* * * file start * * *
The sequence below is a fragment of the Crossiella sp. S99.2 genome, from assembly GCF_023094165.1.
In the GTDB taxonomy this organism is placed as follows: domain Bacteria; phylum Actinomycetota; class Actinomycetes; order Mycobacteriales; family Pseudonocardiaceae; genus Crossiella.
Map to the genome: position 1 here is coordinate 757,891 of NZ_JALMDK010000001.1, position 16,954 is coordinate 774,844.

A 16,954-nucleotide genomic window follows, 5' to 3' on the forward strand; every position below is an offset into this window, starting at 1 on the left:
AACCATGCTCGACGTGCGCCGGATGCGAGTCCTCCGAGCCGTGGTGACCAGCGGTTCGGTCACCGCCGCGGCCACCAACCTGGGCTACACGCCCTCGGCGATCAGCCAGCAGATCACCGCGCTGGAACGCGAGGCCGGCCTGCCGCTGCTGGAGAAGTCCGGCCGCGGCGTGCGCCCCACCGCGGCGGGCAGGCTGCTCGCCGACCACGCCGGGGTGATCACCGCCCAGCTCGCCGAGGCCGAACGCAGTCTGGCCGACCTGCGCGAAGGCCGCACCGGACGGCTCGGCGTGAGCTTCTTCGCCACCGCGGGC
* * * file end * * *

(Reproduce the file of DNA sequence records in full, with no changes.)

The sequence below is a fragment of the Crossiella sp. S99.2 genome, from assembly GCF_023094165.1.
In the GTDB taxonomy this organism is placed as follows: domain Bacteria; phylum Actinomycetota; class Actinomycetes; order Mycobacteriales; family Pseudonocardiaceae; genus Crossiella.
Map to the genome: position 1 here is coordinate 757,891 of NZ_JALMDK010000001.1, position 16,954 is coordinate 774,844.

A 16,954-nucleotide genomic window follows, 5' to 3' on the forward strand; every position below is an offset into this window, starting at 1 on the left:
AACCATGCTCGACGTGCGCCGGATGCGAGTCCTCCGAGCCGTGGTGACCAGCGGTTCGGTCACCGCCGCGGCCACCAACCTGGGCTACACGCCCTCGGCGATCAGCCAGCAGATCACCGCGCTGGAACGCGAGGCCGGCCTGCCGCTGCTGGAGAAGTCCGGCCGCGGCGTGCGCCCCACCGCGGCGGGCAGGCTGCTCGCCGACCACGCCGGGGTGATCACCGCCCAGCTCGCCGAGGCCGAACGCAGTCTGGCCGACCTGCGCGAAGGCCGCACCGGACGGCTCGGCGTGAGCTTCTTCGCCACCGCGGGC